On Saturday, January 26, Prime Minister Justin Trudeau fired his ambassador to China, John McCallum. Now, as Parliament resumes, the prime minister can expect some fairly harsh partisan attacks from his political rivals.
Trudeau had resisted calls to fire the ambassador after McCallum undiplomatically told a group of journalists he thought the case for extraditing Huawei executive Meng Wanzhou was weak.
McCallum apologized for that statement – but then spoke out again, this time expressing the hope that the U.S. would drop its case against Meng.
That was too much for the government.
It is one thing to try too hard to curry favour with the Chinese and, in so doing, undermine the independent Canadian judiciary. It is another to openly offend the Americans.
China is still holding two Canadians on vague charges. And it is still, officially, planning to execute another. That Canadian, Robert Schellenberg, has just appealed his death sentence for drug dealing.
For the time being, Canada will have no full-fledged ambassador to China. Career diplomat Jim Nickel, who had been McCallum’s second in command, takes over as chargé d’affaires, the top person when there is no accredited ambassador.
The opposition parties, especially the Conservatives, will try to make political hay out of all this, although politicizing a foreign policy imbroglio is not only unseemly, it could be dangerous. Conservative leader Andrew Scheer appears to think he can win points in a competition with Trudeau as to who’s most competent to manage foreign policy. Good luck with that.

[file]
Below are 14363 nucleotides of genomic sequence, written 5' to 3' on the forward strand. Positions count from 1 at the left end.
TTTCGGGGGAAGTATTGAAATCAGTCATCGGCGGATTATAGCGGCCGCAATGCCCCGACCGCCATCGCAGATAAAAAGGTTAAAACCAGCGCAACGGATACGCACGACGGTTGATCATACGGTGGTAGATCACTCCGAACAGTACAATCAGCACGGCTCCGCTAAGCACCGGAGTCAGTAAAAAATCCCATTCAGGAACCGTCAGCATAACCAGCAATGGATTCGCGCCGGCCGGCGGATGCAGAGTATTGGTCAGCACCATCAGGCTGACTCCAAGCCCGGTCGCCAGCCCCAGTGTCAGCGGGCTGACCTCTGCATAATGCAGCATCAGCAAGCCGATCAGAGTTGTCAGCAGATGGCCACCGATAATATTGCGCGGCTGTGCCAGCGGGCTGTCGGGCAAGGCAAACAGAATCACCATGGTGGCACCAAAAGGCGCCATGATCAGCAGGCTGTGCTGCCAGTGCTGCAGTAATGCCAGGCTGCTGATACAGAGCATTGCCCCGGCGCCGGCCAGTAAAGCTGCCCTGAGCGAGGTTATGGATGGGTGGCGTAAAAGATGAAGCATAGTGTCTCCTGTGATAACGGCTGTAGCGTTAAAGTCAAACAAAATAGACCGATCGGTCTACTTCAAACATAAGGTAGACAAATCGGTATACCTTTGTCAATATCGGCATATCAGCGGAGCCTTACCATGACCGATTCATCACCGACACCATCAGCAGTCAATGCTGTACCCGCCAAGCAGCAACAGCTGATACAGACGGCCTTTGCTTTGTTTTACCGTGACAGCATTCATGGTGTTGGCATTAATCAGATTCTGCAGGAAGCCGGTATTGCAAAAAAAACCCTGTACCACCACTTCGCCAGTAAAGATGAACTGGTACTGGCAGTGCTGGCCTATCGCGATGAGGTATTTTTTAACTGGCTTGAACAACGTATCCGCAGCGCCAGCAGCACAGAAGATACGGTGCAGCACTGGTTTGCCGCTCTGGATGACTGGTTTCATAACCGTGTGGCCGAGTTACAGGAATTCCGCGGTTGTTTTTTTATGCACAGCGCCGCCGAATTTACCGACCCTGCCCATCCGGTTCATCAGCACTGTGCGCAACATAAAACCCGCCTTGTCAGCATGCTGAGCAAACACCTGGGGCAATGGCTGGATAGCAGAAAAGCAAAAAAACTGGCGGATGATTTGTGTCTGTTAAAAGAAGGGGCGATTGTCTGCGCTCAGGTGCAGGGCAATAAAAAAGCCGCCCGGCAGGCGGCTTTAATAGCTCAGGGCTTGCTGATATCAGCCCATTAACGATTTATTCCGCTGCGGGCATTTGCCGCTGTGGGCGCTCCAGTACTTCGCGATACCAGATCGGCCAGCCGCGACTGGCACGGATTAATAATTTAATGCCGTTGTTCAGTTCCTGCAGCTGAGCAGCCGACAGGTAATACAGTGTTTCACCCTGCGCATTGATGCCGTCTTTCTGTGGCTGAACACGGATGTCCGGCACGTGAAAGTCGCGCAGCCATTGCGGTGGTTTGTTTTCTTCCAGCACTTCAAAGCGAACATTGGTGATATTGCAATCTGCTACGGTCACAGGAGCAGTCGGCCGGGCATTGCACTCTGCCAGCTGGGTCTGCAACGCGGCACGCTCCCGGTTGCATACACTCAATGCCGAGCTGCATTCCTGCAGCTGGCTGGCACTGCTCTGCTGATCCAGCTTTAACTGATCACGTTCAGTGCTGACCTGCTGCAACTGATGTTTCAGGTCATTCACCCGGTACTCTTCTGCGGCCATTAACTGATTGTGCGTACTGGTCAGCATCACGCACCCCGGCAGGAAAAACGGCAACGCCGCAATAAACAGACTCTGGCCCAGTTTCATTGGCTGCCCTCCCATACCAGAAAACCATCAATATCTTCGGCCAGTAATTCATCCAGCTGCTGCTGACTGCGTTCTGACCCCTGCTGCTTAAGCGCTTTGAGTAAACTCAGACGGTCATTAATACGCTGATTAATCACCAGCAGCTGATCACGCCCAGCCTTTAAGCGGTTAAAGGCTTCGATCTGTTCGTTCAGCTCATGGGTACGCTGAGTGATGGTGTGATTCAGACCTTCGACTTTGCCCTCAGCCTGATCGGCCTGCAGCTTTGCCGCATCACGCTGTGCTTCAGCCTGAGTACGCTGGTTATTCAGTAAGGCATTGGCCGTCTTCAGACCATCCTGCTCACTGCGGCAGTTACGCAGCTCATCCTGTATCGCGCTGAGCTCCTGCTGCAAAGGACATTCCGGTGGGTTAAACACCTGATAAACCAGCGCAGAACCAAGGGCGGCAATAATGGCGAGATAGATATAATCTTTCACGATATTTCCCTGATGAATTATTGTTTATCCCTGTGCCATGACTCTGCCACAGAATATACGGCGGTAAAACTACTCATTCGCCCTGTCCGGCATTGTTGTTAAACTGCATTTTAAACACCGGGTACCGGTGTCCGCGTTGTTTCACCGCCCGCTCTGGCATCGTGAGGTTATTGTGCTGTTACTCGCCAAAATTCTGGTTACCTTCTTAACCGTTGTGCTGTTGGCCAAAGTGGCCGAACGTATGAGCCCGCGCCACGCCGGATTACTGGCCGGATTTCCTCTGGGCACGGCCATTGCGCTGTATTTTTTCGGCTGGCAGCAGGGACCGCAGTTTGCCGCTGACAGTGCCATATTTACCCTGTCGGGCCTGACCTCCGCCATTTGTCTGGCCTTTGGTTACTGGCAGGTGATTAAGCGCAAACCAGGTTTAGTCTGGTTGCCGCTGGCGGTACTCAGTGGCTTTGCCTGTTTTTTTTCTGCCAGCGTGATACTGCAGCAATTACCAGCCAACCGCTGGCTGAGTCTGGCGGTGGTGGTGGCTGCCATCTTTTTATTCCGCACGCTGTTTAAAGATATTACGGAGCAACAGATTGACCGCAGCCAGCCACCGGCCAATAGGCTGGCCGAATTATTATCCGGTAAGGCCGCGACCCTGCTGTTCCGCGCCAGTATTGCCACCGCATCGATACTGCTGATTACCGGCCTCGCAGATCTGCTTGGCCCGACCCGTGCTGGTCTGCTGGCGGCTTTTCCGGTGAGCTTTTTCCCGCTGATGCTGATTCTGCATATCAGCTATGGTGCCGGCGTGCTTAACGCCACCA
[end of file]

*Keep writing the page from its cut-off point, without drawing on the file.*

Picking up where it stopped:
Trudeau and Scheer agree on some foreign policy issues
On another foreign affairs front, that of the current conflict between Venezuelan president Nicolás Maduro and self-declared president, opposition leader Juan Guaido, Scheer and Trudeau are on the same page. They both refuse to recognize the legitimacy of Maduro’s recent re-election.
It is the NDP that is offside on Venezuela, although it does not have a clear, unified position. A number of NDPers, notably Manitoba MP Niki Ashton, have urged Canada to unequivocally support Maduro. But party leader Jagmeet Singh has tried to take a more nuanced approach. He has expressed the hope Venezuelans will figure things out for themselves, and he has pointedly refused to offer full-throated support to Venezuela’s beleaguered president.
Canada has interests in Venezuela; it is in our hemisphere and is a major supplier of oil and minerals. But there are no Canadian lives in immediate peril there.
China is a different story. Canada now finds itself uncomfortably astride a deepening rift between the U.S., Canada’s closest neighbour and biggest trading partner, and the world’s most populous country.
Canadians in China are at immediate risk because of this conflict. The most at risk are Schellenberg and the two who were recently incarcerated. But there are many others who could face danger.
It might be asking a lot, but Canadian politicians might think twice before turning Canada’s current differences with China into a matter of partisan dispute.
Politicians might all want to weigh their words very carefully before saying anything that could endanger the three Canadians at the eye of this political and diplomatic storm.
John McCallum: Photo courtesy Premier of Alberta/Flickr
Karl Nerenberg has been a journalist and filmmaker for more than 25 years. He is rabble's politics reporter.
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